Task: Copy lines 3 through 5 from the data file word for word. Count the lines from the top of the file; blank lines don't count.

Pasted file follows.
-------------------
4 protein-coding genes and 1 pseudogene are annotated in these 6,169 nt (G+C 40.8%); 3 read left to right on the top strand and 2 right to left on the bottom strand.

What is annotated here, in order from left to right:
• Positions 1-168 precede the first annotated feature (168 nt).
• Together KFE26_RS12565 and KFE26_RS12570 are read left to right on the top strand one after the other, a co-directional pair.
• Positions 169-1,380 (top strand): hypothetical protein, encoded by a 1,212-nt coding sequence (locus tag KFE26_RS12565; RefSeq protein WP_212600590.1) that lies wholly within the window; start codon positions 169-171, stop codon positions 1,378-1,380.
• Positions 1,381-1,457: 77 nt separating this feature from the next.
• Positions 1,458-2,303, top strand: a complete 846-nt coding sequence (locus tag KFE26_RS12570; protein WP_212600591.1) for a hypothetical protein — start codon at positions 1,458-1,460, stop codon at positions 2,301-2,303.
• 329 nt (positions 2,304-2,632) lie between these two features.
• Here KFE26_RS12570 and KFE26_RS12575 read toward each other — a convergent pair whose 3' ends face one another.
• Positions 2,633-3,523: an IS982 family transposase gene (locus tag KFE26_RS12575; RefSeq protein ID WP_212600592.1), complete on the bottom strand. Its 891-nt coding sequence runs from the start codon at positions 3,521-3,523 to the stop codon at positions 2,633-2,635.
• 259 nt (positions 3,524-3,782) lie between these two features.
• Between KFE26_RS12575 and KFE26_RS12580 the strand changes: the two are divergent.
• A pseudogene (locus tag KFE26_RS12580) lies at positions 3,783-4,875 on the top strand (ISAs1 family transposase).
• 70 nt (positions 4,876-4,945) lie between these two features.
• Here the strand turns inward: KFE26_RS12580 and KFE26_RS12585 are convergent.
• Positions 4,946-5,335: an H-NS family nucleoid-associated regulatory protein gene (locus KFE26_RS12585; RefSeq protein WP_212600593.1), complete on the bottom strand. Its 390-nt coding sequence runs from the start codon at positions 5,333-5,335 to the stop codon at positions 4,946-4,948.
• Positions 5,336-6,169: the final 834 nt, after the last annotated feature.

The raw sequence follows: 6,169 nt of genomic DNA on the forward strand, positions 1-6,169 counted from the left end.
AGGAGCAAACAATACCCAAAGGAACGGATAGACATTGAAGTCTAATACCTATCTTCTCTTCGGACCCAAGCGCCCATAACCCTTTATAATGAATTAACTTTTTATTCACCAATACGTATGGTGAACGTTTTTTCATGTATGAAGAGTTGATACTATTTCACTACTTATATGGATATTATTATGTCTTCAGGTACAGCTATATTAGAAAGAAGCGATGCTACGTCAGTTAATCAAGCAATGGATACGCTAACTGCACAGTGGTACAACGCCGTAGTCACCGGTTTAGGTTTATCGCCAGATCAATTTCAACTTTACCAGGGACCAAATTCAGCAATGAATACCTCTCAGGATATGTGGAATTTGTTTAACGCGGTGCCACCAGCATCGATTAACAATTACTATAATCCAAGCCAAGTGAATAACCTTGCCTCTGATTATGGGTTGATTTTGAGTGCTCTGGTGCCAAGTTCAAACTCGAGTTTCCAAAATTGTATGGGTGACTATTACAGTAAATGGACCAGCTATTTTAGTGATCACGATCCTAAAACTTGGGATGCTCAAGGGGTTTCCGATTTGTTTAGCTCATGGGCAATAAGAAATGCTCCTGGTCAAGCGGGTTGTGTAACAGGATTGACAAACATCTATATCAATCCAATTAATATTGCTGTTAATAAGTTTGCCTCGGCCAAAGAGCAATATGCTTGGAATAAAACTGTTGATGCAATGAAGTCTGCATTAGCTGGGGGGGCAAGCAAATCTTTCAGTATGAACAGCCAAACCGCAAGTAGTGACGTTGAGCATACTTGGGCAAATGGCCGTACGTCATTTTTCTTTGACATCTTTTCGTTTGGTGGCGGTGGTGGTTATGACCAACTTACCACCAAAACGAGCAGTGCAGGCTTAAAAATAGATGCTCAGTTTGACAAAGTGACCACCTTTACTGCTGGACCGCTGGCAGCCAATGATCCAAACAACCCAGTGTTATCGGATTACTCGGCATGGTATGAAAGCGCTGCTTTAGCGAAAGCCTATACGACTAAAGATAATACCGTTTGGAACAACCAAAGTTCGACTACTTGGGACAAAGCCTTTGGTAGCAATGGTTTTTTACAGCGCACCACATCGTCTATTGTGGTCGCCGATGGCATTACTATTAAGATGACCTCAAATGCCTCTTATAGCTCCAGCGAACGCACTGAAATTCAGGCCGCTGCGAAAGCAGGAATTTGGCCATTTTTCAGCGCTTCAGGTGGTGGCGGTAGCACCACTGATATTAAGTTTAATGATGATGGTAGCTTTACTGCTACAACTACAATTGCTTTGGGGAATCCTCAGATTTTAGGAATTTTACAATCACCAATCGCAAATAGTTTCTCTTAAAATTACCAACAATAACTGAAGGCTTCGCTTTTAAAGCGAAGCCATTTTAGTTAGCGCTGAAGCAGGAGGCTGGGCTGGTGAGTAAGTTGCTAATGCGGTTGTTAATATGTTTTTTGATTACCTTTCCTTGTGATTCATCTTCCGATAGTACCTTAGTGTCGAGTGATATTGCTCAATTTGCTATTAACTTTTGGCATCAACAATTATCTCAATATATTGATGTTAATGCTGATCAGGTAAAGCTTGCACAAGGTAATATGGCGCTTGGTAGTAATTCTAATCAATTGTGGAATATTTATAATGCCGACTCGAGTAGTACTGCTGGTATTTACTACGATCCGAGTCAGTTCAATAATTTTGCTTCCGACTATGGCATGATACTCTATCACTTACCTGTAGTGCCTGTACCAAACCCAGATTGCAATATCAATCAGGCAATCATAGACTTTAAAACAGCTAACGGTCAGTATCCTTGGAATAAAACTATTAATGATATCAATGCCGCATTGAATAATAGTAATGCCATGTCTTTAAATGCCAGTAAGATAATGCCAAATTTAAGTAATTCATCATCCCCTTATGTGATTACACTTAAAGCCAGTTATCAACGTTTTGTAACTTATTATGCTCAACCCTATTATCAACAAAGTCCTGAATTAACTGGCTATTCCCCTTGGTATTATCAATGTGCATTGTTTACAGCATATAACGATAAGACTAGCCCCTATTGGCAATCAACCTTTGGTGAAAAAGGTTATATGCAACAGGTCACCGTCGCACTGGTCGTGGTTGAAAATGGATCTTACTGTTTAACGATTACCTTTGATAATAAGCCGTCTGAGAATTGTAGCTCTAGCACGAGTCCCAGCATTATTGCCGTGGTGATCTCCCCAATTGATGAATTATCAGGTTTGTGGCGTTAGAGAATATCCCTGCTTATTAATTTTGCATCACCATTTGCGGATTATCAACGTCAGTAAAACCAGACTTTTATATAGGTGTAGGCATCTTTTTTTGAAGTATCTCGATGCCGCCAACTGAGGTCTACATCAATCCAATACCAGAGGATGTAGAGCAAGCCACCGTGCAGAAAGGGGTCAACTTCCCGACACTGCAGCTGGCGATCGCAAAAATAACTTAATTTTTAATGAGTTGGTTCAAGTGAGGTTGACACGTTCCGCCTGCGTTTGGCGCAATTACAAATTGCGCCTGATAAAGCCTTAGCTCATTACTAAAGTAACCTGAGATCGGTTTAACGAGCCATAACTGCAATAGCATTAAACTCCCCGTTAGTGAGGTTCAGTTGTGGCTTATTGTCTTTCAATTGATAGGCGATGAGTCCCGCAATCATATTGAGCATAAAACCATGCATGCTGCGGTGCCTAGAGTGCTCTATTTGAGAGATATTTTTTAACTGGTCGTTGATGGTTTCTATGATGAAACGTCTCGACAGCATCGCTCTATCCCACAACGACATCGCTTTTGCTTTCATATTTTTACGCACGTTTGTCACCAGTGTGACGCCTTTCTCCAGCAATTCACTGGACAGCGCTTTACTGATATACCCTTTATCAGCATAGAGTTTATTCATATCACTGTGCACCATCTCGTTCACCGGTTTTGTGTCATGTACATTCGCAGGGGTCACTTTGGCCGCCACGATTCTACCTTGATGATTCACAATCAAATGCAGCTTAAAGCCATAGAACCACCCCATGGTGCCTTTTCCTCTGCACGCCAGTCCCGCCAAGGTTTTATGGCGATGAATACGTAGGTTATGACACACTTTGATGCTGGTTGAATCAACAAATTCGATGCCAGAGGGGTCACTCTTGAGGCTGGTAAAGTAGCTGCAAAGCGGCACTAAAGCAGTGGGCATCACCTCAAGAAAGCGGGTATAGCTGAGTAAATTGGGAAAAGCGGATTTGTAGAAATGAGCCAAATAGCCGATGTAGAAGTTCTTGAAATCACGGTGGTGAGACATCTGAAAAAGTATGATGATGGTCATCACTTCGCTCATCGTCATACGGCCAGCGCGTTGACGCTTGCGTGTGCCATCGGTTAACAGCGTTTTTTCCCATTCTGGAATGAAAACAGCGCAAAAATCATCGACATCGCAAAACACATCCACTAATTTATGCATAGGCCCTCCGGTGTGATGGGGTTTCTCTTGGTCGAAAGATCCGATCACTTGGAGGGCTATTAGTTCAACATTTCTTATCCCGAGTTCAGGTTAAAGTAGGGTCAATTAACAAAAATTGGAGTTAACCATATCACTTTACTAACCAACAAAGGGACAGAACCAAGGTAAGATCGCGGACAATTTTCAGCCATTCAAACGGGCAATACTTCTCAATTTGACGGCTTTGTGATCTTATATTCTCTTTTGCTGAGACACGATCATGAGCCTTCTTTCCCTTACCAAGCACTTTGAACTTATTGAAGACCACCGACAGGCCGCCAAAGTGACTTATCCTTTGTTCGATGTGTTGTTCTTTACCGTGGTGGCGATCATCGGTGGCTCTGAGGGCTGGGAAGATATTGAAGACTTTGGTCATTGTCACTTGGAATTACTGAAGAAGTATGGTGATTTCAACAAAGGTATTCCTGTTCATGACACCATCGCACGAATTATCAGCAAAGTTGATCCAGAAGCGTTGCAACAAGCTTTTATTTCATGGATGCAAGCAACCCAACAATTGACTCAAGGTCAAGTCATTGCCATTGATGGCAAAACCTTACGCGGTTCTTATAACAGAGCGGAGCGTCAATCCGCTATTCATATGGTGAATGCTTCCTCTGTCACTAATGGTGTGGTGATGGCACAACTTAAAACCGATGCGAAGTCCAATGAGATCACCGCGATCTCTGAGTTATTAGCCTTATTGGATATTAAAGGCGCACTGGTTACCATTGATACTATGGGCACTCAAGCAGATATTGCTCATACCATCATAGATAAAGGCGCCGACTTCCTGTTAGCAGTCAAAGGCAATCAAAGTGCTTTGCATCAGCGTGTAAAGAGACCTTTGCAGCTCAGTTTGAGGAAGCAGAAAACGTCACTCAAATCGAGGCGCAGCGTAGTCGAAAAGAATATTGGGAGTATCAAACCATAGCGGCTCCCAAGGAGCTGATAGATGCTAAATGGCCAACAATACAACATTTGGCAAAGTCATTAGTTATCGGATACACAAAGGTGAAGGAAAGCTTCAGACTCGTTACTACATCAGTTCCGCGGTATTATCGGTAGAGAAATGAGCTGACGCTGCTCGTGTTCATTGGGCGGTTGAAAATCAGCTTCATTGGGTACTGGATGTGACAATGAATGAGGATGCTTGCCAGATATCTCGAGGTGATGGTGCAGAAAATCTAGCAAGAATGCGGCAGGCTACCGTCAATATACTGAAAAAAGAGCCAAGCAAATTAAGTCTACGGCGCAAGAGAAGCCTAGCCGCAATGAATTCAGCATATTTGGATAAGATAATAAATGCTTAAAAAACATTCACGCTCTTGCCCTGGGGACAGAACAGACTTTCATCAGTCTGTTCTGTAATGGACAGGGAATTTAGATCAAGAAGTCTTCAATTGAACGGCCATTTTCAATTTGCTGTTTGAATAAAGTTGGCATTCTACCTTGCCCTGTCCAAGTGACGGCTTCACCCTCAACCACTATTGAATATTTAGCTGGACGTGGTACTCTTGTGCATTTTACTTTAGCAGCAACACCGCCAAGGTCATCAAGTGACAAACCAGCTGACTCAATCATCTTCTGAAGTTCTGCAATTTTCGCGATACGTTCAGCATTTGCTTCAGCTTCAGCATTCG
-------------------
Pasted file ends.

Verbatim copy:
• Positions 1-168 precede the first annotated feature (168 nt).
• Together KFE26_RS12565 and KFE26_RS12570 are read left to right on the top strand one after the other, a co-directional pair.
• Positions 169-1,380 (top strand): hypothetical protein, encoded by a 1,212-nt coding sequence (locus tag KFE26_RS12565; RefSeq protein WP_212600590.1) that lies wholly within the window; start codon positions 169-171, stop codon positions 1,378-1,380.